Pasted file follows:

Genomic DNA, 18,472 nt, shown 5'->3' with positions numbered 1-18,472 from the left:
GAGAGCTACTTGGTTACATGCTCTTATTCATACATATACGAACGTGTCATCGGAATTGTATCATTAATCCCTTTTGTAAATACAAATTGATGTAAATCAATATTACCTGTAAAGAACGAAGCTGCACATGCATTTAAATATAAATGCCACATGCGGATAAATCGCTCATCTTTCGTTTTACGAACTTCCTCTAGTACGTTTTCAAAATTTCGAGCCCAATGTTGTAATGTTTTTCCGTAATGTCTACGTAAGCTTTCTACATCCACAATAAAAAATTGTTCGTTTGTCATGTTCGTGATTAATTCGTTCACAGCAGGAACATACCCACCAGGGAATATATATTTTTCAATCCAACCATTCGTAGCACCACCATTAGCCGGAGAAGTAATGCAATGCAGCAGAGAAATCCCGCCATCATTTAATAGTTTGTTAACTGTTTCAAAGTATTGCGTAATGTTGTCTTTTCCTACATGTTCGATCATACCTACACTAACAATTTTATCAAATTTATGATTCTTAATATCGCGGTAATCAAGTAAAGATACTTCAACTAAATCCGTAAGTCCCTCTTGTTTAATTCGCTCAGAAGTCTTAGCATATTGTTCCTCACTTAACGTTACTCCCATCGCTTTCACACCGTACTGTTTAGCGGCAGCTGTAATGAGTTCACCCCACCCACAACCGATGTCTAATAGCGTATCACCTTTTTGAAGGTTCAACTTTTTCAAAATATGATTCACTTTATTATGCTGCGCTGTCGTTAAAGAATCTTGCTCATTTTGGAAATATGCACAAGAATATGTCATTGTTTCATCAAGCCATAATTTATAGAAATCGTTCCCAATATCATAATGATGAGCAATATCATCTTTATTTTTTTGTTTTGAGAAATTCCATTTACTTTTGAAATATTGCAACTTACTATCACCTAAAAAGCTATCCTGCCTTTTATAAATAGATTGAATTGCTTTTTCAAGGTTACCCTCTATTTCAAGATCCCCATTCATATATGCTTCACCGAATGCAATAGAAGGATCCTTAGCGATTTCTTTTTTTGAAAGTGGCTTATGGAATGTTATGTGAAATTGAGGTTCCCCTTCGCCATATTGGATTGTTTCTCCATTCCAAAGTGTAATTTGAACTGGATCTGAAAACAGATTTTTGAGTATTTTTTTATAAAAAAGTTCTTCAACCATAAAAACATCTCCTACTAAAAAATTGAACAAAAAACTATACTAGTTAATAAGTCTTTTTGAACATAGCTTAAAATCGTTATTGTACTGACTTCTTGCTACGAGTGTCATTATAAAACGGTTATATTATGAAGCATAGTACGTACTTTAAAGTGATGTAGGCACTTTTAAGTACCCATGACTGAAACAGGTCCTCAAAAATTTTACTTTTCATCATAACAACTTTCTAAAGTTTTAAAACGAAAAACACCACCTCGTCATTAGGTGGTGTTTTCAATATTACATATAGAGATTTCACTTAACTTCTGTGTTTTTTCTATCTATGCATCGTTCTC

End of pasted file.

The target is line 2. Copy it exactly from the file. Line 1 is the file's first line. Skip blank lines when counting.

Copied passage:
GAGAGCTACTTGGTTACATGCTCTTATTCATACATATACGAACGTGTCATCGGAATTGTATCATTAATCCCTTTTGTAAATACAAATTGATGTAAATCAATATTACCTGTAAAGAACGAAGCTGCACATGCATTTAAATATAAATGCCACATGCGGATAAATCGCTCATCTTTCGTTTTACGAACTTCCTCTAGTACGTTTTCAAAATTTCGAGCCCAATGTTGTAATGTTTTTCCGTAATGTCTACGTAAGCTTTCTACATCCACAATAAAAAATTGTTCGTTTGTCATGTTCGTGATTAATTCGTTCACAGCAGGAACATACCCACCAGGGAATATATATTTTTCAATCCAACCATTCGTAGCACCACCATTAGCCGGAGAAGTAATGCAATGCAGCAGAGAAATCCCGCCATCATTTAATAGTTTGTTAACTGTTTCAAAGTATTGCGTAATGTTGTCTTTTCCTACATGTTCGATCATACCTACACTAACAATTTTATCAAATTTATGATTCTTAATATCGCGGTAATCAAGTAAAGATACTTCAACTAAATCCGTAAGTCCCTCTTGTTTAATTCGCTCAGAAGTCTTAGCATATTGTTCCTCACTTAACGTTACTCCCATCGCTTTCACACCGTACTGTTTAGCGGCAGCTGTAATGAGTTCACCCCACCCACAACCGATGTCTAATAGCGTATCACCTTTTTGAAGGTTCAACTTTTTCAAAATATGATTCACTTTATTATGCTGCGCTGTCGTTAAAGAATCTTGCTCATTTTGGAAATATGCACAAGAATATGTCATTGTTTCATCAAGCCATAATTTATAGAAATCGTTCCCAATATCATAATGATGAGCAATATCATCTTTATTTTTTTGTTTTGAGAAATTCCATTTACTTTTGAAATATTGCAACTTACTATCACCTAAAAAGCTATCCTGCCTTTTATAAATAGATTGAATTGCTTTTTCAAGGTTACCCTCTATTTCAAGATCCCCATTCATATATGCTTCACCGAATGCAATAGAAGGATCCTTAGCGATTTCTTTTTTTGAAAGTGGCTTATGGAATGTTATGTGAAATTGAGGTTCCCCTTCGCCATATTGGATTGTTTCTCCATTCCAAAGTGTAATTTGAACTGGATCTGAAAACAGATTTTTGAGTATTTTTTTATAAAAAAGTTCTTCAACCATAAAAACATCTCCTACTAAAAAATTGAACAAAAAACTATACTAGTTAATAAGTCTTTTTGAACATAGCTTAAAATCGTTATTGTACTGACTTCTTGCTACGAGTGTCATTATAAAACGGTTATATTATGAAGCATAGTACGTACTTTAAAGTGATGTAGGCACTTTTAAGTACCCATGACTGAAACAGGTCCTCAAAAATTTTACTTTTCATCATAACAACTTTCTAAAGTTTTAAAACGAAAAACACCACCTCGTCATTAGGTGGTGTTTTCAATATTACATATAGAGATTTCACTTAACTTCTGTGTTTTTTCTATCTATGCATCGTTCTC